Select Committee on European Union Fortieth Report


EUROPEAN SOCIAL FUND (13531/05, 8219/06)

Letter from the Chairman to James Plaskitt MP, Parliamentary Under-Secretary of State, Department for Work and Pensions

  Your Explanatory Memorandum dated 2 February was considered by Sub-Committee G on 9 March.

  We note that the Government welcomes those amendments that would strengthen the European Employment Strategy and reflect the Lisbon Agenda. We agree with the Government's view that the ESF should be used where it can add value to Member States' policies and increase employment and improve workforce skills. We are also glad to note that the amended proposal includes a simplified delivery mechanism and aims to encourage a more strategic approach to programming.

  In our view, the most important outstanding issue remains the eventual size of the ESF budget and the way it will be allocated in accordance with the priorities outlined. We will want to examine that very carefully in due course.

  To help us prepare for that examination, we would welcome clarification of the Government's current overall policy approach to the Structural and Cohesion Fund and how that might affect the allocation of funding for the ESF and other components. For example, we see that the DTI EM on the original. Proposal dated 1 September 2004 (reference 11606/04) argued that structural funding should only be given to the poorest Member States, presumably even if that meant that the UK would not benefit from the ESF. But your new EM appears to accept that the ESF should support activities to improve the labour market relevance of vocational education and training in all Member States and not just in the poorest ones. We should be grateful if you would clarify this, explain the likely consequences for the UK and let us know what consultations you have had about those consequences.

  We will retain the document under scrutiny pending your reply and further progress reports.

9 March 2006

Letter from Rt Hon Alun Michael MP, Minister of State for Industry and the Regions, Department of Trade and Industry to the Chairman

  Thank you for your letter of 9 March 2006 to James Plaskitt, Parliamentary Under Secretary of State, Department for Work and Pensions regarding the above Explanatory Memorandum. I am responding as the negotiations on the reform of the Structural and Cohesion Funds fall within my portfolio.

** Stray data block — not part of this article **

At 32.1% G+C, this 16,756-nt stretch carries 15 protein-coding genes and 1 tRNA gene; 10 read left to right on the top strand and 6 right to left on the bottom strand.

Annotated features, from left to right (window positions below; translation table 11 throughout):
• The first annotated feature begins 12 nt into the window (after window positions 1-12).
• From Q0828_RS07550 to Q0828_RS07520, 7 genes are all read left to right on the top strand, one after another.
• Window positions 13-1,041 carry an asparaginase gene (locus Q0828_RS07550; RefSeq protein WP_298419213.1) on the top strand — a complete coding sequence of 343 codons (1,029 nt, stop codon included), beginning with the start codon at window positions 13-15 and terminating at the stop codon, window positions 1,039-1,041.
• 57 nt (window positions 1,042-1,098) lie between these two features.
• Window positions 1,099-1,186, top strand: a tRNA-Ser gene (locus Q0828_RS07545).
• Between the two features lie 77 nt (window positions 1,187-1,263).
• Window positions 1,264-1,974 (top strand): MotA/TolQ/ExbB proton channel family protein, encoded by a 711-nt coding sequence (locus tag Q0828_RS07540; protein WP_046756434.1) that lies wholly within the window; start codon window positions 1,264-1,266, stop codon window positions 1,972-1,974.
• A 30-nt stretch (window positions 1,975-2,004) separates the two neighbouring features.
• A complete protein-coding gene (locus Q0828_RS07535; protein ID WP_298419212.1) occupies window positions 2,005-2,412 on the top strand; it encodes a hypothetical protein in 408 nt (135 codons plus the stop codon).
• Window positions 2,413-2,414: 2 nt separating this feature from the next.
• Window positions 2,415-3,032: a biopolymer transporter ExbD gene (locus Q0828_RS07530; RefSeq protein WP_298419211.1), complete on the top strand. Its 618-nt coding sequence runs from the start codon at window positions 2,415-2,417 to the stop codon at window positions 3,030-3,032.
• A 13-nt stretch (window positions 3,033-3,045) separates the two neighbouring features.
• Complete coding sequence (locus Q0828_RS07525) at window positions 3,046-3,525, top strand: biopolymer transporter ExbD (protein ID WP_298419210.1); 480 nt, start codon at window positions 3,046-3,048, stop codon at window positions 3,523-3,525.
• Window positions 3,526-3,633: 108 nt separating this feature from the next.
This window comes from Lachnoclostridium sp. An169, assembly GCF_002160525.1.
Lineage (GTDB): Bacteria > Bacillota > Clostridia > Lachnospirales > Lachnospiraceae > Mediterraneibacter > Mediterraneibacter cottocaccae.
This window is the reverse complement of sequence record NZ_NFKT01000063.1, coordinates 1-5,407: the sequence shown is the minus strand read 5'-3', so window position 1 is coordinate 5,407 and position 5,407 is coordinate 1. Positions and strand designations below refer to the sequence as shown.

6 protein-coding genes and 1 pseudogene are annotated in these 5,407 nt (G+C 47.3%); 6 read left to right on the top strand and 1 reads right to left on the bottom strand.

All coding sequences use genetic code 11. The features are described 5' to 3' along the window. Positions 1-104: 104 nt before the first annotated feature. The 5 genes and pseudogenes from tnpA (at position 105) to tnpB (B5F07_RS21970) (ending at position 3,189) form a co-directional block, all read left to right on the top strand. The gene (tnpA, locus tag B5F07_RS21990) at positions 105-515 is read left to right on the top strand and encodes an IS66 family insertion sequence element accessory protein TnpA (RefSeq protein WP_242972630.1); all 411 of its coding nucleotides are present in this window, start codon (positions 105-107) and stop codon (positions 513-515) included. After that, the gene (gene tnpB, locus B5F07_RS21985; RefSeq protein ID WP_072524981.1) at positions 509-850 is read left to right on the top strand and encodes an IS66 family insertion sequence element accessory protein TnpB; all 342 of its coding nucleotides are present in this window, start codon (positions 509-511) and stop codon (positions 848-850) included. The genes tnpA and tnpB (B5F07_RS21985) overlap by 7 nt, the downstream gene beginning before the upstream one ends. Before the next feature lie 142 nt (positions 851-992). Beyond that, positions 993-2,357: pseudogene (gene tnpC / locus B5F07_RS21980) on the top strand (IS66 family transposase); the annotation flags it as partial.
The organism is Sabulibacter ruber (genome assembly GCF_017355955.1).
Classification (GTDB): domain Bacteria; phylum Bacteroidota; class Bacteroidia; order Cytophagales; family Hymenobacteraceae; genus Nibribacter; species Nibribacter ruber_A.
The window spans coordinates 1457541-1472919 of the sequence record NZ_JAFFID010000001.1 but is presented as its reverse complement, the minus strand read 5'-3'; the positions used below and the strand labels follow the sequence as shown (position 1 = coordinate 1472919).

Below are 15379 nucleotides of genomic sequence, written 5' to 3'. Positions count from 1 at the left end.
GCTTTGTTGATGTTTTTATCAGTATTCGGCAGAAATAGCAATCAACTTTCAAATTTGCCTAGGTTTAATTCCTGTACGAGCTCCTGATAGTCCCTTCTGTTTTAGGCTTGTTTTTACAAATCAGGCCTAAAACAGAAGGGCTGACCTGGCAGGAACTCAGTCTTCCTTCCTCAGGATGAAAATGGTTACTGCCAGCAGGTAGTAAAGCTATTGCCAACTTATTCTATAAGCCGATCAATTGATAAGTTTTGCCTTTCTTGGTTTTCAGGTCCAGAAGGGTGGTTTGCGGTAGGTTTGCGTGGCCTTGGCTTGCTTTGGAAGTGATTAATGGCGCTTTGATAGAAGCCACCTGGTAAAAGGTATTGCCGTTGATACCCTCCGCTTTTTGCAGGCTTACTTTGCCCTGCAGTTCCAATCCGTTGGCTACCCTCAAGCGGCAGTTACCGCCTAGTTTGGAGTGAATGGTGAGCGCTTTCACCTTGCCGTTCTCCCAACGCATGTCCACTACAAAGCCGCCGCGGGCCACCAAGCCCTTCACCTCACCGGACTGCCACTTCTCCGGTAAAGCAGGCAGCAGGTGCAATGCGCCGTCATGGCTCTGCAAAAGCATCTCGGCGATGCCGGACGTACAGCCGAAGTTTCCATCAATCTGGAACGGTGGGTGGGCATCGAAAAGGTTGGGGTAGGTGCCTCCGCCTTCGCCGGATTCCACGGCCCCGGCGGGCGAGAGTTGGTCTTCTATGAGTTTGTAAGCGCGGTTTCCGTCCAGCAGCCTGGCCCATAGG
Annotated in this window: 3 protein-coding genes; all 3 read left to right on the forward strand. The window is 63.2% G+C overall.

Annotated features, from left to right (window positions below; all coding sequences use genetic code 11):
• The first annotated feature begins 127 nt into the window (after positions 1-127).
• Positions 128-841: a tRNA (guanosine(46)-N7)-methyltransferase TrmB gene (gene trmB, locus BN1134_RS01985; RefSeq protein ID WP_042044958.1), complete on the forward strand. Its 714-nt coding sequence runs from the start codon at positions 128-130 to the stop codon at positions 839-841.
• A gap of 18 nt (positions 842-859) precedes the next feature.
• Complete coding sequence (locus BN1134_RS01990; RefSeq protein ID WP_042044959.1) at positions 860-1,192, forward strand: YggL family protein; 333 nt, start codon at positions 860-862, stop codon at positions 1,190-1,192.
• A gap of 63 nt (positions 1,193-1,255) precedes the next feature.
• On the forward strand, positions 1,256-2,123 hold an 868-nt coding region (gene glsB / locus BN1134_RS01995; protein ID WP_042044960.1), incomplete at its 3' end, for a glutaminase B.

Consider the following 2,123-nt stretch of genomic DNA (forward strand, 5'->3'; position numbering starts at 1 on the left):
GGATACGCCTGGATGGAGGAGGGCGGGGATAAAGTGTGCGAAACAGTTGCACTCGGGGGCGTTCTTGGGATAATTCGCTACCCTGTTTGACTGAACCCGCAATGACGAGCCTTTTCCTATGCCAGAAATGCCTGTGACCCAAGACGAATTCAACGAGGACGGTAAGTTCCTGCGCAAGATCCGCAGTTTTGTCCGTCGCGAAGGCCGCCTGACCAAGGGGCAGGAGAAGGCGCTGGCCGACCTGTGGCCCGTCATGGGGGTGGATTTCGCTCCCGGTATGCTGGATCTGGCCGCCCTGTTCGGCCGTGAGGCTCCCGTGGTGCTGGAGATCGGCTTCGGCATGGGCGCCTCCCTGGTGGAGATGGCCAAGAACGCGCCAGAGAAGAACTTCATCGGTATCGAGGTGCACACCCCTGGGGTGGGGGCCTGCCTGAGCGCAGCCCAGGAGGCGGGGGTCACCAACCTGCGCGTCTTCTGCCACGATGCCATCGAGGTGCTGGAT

I welcome your support for the Government's view that the European Social Fund should be used where it can add value to Member States' policies and increase employment and improve workforce skills.

  I referred in my letter of 4 February to the agreement reached on the overall EU budget at the December European Council. The agreement means that our regions will continue to receive significant Structural Funds receipts in the next Financial Perspective. It also means that our poorer regions in particular will continue to receive substantial EU funds for regional development. We have been making clear since 1999 that the UK was certain to receive less from 2007, given the need to provide funds for the new Member States, and given the fact that our economic performance has been stronger than many other Member States.

  The Government's original proposals for Structural Funds reform of 2003, as set out in the Department of Trade and Industry's Explanatory Memorandum number 11606/04, would have focused a more limited Structural Funds budget on the poorer Member States, with richer countries financing regional development programmes from their domestic budgets. However, some countries were unprepared to accept such a sharp cut in receipts within the timescale of the next Financial Perspective. The agreement represents a compromise that reflects the range of views amongst the Member States, while ensuring that the new Members receive the very significant levels of funding that they need to catch up with the EU-15.

  As part of the reform negotiations, the Member States have agreed to strengthen the strategic focus of future Structural Funds spending by establishing Community Strategic Guidelines on Cohesion and National Strategic Reference Frameworks, which will set out the broad objectives for future programmes.